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Sylacauga Rotary Club: more than eighty years strong helping the Marble City


SYLACAUGA, Ala. – The Rotary Club is a civic organization across the United States crucial to the success of many communities throughout the nation. For Sylacauga, the last eighty years have been monumental to the Rotary Club in town.

Rotarians develop community service projects which address many of today’s most critical issues, such as children at risk of poverty and hunger, the environment, illiteracy, and violence. Rotary International was started when a man from Chicago named Paul Harris asked a few friends to get together and they decided to start helping their community.

The first project for the organization was constructing public toilets in Chicago. This step transformed Rotary into the world’s first Service Club. There are now 1.2 million clubs across the world. One of its biggest pending accomplishments is eradicating polio. It has recently teamed up with other organizations to complete this task such as the Bill Gates Foundation, as there are only a handful of countries which still have cases of polio. The Rotary motto is “Service Above Self.”

Currently, Rotary Club of Sylacauga’s biggest project is improving Central Park across from Blue Bell. It is developing a walking track and an entrance at the pavilion. The City of Sylacauga, as well as other donors, has partnered with Rotary to fund these improvements. This project will take years to complete and will feature benches and columns made out of Sylacauga marble with a wrought iron fence wrapping around the park. Recently, the new Central Park sign was erected. Rotarian Wayne Wood owns Southern Electrical Contractors and is the architect behind the project.

Rotary also participates in the annual soup drive at Care House, supports the Animal Rescue Foundation with animal food drives, and human food drives in Sylacauga.

Some of the club’s successful fundraisers have been golf tournaments, selling meals, and Radio Week with RadioAlabama’s Yea!106.5. Radio Week was its biggest fundraiser and raised $10,000 in 2017. The money raised benefits the Boy’s Club and other charities in the community.

Every winter, Rotary supplies Christmas baskets. Members contribute money, break off into teams, get names of families in-need from SAFE, and shop for groceries and toys. These baskets are then hand-delivered to the families.

“It’s a special time to be able to share the Christmas spirit with these families,” said Randall Fields, President of Rotary. “The club also donates to B.B. Comer Memorial Library every year and helped found it when the community did not have a local library.”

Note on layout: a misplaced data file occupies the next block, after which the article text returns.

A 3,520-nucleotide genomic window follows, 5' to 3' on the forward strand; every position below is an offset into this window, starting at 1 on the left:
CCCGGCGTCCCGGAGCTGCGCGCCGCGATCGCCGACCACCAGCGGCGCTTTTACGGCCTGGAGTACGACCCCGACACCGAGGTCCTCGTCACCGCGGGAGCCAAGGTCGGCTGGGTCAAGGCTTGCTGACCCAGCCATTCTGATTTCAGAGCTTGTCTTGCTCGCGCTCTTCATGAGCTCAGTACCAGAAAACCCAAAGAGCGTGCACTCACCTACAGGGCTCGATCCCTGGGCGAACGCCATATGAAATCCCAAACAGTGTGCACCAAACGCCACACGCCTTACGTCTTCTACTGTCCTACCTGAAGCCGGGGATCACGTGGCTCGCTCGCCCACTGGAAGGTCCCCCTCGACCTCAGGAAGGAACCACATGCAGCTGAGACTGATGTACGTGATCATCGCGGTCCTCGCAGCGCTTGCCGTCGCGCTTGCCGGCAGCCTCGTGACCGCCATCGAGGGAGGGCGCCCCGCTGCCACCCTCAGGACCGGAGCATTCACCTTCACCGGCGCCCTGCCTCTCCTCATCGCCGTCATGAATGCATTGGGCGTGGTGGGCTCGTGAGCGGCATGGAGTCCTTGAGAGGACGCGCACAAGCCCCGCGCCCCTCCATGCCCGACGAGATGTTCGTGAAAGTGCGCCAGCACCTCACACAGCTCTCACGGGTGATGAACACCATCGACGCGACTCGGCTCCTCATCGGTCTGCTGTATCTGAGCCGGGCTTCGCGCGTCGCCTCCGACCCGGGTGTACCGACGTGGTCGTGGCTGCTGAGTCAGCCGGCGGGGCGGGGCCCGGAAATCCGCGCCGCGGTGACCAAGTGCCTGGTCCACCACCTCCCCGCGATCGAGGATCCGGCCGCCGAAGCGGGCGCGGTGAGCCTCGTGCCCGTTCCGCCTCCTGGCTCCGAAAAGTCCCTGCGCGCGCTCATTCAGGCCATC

Allen Mathis, a senior active member since 1976, said his favorite part of being in the Rotary Club has been the Christmas baskets each year for families in need. His grandfather was the president of Rotary International during its 50th anniversary. He took four principles he applied in his business to the Rotary Club, which is now the Four-Way Test recited at every club meeting throughout the country. These four principles are “Is it the truth? (Righteousness), Is it fair to all concerned? (Justice), Will it build goodwill and better friendships? (Love and Kindness), and Will it be beneficial to all concerned?” The club looks how it can have righteousness, justice, and love and kindness, and members apply those principles in their own businesses and in helping the community. Mathis is involved at the District level, and has spoken at several international conferences before.

President Elect, Bart Shaw is responsible for the guest speaker at each week’s meeting. Rotary recently featured Micah Harris, the Chick-fil-A owner/operator at the new Sylacauga location. Harris talked about the upcoming May 3 opening of his restaurant. Past speakers have included Governor Ivey, Sylacauga Head Football Coach Coach Matt Griffith, Sylacauga Police Chief Kelley Johnson and other leaders in Sylacauga. The programs feature speakers who can keep the club informed about the city and the needs of the community.

“Our favorite thing to do is the Christmas baskets, but that is only once a year,” said Fields. “We have to have something the rest of the year to keep members coming back, so our favorite part of it is the people you meet in the club and friendships you make. You get a little charge every week when we meet.”

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